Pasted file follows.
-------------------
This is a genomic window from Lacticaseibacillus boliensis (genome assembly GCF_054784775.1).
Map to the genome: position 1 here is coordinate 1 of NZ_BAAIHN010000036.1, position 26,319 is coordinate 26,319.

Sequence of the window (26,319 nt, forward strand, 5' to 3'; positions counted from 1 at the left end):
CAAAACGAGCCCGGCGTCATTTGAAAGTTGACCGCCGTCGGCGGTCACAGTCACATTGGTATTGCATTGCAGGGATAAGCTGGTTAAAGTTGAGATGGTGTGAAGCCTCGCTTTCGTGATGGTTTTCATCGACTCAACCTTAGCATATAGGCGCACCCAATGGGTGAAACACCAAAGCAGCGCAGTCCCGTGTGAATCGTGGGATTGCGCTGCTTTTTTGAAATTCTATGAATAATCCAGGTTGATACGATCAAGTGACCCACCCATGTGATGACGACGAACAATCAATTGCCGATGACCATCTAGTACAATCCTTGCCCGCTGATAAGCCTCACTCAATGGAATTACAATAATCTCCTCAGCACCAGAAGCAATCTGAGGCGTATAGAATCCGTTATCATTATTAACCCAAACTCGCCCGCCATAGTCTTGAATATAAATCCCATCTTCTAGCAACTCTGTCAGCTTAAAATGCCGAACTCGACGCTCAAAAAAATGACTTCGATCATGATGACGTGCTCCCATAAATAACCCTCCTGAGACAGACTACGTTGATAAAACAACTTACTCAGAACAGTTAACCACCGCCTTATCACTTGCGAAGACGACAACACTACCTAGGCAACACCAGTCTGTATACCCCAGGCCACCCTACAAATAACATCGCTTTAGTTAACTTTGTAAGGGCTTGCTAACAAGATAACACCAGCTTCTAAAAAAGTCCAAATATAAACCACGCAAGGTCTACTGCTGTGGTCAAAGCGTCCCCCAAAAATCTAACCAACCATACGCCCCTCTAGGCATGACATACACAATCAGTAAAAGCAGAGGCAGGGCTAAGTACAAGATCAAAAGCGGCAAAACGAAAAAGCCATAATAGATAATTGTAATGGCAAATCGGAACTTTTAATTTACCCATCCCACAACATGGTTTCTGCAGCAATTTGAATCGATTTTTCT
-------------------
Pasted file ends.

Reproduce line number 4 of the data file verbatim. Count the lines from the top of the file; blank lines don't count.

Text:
CAAAACGAGCCCGGCGTCATTTGAAAGTTGACCGCCGTCGGCGGTCACAGTCACATTGGTATTGCATTGCAGGGATAAGCTGGTTAAAGTTGAGATGGTGTGAAGCCTCGCTTTCGTGATGGTTTTCATCGACTCAACCTTAGCATATAGGCGCACCCAATGGGTGAAACACCAAAGCAGCGCAGTCCCGTGTGAATCGTGGGATTGCGCTGCTTTTTTGAAATTCTATGAATAATCCAGGTTGATACGATCAAGTGACCCACCCATGTGATGACGACGAACAATCAATTGCCGATGACCATCTAGTACAATCCTTGCCCGCTGATAAGCCTCACTCAATGGAATTACAATAATCTCCTCAGCACCAGAAGCAATCTGAGGCGTATAGAATCCGTTATCATTATTAACCCAAACTCGCCCGCCATAGTCTTGAATATAAATCCCATCTTCTAGCAACTCTGTCAGCTTAAAATGCCGAACTCGACGCTCAAAAAAATGACTTCGATCATGATGACGTGCTCCCATAAATAACCCTCCTGAGACAGACTACGTTGATAAAACAACTTACTCAGAACAGTTAACCACCGCCTTATCACTTGCGAAGACGACAACACTACCTAGGCAACACCAGTCTGTATACCCCAGGCCACCCTACAAATAACATCGCTTTAGTTAACTTTGTAAGGGCTTGCTAACAAGATAACACCAGCTTCTAAAAAAGTCCAAATATAAACCACGCAAGGTCTACTGCTGTGGTCAAAGCGTCCCCCAAAAATCTAACCAACCATACGCCCCTCTAGGCATGACATACACAATCAGTAAAAGCAGAGGCAGGGCTAAGTACAAGATCAAAAGCGGCAAAACGAAAAAGCCATAATAGATAATTGTAATGGCAAATCGGAACTTTTAATTTACCCATCCCACAACATGGTTTCTGCAGCAATTTGAATCGATTTTTCT